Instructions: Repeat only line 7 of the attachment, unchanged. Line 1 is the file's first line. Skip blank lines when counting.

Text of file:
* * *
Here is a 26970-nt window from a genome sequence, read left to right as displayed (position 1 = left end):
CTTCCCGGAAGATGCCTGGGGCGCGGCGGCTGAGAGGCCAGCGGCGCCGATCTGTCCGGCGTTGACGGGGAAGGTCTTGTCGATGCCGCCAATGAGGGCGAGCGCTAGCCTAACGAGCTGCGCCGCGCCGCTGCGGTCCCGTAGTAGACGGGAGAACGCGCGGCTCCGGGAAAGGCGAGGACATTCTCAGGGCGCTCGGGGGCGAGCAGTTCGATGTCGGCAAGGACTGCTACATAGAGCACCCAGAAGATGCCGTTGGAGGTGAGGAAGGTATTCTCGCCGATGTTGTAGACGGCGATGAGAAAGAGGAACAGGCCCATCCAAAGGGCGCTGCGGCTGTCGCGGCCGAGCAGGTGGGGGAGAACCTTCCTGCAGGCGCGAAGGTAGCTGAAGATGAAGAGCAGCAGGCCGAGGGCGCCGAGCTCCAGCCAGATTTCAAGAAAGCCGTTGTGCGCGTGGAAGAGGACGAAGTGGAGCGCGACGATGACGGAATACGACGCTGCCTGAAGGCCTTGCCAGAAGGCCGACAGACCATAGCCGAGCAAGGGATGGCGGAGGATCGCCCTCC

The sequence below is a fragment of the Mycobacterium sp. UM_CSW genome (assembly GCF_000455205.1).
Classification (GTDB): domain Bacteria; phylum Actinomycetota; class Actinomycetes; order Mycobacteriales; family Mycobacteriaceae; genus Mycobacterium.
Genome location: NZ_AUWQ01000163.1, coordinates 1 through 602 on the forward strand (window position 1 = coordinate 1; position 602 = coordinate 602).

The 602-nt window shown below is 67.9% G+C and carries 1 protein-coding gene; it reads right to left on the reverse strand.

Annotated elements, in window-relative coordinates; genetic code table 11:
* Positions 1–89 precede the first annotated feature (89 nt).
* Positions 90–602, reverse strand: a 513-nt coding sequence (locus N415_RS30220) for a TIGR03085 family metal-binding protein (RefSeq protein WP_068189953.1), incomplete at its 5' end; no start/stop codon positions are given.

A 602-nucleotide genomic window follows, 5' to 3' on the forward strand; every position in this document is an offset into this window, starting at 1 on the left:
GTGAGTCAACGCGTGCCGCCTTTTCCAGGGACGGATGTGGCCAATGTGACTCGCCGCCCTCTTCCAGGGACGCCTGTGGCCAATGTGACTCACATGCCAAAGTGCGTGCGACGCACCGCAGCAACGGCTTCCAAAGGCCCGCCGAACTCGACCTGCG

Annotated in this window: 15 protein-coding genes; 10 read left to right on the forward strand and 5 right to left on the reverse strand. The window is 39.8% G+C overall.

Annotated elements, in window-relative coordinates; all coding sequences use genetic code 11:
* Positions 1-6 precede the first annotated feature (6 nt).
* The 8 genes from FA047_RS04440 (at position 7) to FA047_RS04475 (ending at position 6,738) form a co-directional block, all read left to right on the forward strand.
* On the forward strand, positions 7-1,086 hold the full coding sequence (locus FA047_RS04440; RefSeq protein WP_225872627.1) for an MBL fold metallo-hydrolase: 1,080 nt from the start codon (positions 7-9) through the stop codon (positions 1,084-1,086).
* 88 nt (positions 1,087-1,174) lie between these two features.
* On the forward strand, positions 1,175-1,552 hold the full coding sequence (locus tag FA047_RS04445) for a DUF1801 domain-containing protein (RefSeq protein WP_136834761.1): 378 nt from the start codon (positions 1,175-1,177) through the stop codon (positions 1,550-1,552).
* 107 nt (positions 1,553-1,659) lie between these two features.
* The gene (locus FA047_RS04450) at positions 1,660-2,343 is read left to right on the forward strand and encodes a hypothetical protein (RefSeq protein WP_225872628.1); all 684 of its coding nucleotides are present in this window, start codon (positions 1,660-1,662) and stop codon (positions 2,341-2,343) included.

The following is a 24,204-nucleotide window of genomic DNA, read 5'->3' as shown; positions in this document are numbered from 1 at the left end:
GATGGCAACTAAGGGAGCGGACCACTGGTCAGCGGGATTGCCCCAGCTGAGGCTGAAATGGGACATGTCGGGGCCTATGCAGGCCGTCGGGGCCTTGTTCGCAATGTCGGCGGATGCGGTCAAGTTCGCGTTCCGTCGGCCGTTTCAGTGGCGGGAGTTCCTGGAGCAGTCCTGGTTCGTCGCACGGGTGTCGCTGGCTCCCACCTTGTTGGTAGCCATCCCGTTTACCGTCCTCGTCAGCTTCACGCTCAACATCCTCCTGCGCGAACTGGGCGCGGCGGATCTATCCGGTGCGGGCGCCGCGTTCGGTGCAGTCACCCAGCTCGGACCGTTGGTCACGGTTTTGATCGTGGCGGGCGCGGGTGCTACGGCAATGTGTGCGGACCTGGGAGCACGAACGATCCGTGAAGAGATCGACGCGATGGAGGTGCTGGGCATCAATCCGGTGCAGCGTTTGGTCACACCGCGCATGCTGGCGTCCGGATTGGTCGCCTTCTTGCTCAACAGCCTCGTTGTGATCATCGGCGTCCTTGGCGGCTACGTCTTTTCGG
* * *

Annotated elements, in window-relative coordinates; genetic code table 11: